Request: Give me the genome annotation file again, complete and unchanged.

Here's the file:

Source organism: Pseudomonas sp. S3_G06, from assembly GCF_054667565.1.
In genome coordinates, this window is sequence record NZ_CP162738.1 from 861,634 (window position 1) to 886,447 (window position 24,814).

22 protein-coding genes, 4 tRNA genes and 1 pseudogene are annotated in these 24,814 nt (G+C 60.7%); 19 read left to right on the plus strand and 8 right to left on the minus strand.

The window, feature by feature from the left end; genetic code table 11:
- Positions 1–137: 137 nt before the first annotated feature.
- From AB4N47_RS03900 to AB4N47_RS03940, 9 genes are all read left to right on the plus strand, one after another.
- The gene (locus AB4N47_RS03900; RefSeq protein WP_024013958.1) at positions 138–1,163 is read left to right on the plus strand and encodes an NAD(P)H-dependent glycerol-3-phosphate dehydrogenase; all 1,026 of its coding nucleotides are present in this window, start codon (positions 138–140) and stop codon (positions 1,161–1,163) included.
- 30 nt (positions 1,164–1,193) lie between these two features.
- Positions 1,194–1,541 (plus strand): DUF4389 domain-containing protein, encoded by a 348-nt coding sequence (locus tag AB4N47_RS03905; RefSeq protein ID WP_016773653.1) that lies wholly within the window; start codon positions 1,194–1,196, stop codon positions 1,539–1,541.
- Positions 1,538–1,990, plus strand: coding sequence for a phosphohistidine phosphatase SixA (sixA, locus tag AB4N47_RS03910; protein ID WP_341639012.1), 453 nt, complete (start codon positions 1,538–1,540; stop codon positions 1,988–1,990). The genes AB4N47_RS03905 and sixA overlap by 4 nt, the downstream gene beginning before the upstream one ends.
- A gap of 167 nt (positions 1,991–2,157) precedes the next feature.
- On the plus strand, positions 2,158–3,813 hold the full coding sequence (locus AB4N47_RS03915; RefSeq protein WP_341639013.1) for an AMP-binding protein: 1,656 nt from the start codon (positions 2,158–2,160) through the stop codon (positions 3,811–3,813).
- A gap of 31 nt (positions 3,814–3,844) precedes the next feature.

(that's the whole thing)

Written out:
Source organism: Pseudomonas sp. S3_G06, from assembly GCF_054667565.1.
In genome coordinates, this window is sequence record NZ_CP162738.1 from 861,634 (window position 1) to 886,447 (window position 24,814).

22 protein-coding genes, 4 tRNA genes and 1 pseudogene are annotated in these 24,814 nt (G+C 60.7%); 19 read left to right on the plus strand and 8 right to left on the minus strand.

The window, feature by feature from the left end; genetic code table 11:
- Positions 1–137: 137 nt before the first annotated feature.
- From AB4N47_RS03900 to AB4N47_RS03940, 9 genes are all read left to right on the plus strand, one after another.
- The gene (locus AB4N47_RS03900; RefSeq protein WP_024013958.1) at positions 138–1,163 is read left to right on the plus strand and encodes an NAD(P)H-dependent glycerol-3-phosphate dehydrogenase; all 1,026 of its coding nucleotides are present in this window, start codon (positions 138–140) and stop codon (positions 1,161–1,163) included.
- 30 nt (positions 1,164–1,193) lie between these two features.
- Positions 1,194–1,541 (plus strand): DUF4389 domain-containing protein, encoded by a 348-nt coding sequence (locus tag AB4N47_RS03905; RefSeq protein ID WP_016773653.1) that lies wholly within the window; start codon positions 1,194–1,196, stop codon positions 1,539–1,541.
- Positions 1,538–1,990, plus strand: coding sequence for a phosphohistidine phosphatase SixA (sixA, locus tag AB4N47_RS03910; protein ID WP_341639012.1), 453 nt, complete (start codon positions 1,538–1,540; stop codon positions 1,988–1,990). The genes AB4N47_RS03905 and sixA overlap by 4 nt, the downstream gene beginning before the upstream one ends.
- A gap of 167 nt (positions 1,991–2,157) precedes the next feature.
- On the plus strand, positions 2,158–3,813 hold the full coding sequence (locus AB4N47_RS03915; RefSeq protein WP_341639013.1) for an AMP-binding protein: 1,656 nt from the start codon (positions 2,158–2,160) through the stop codon (positions 3,811–3,813).
- A gap of 31 nt (positions 3,814–3,844) precedes the next feature.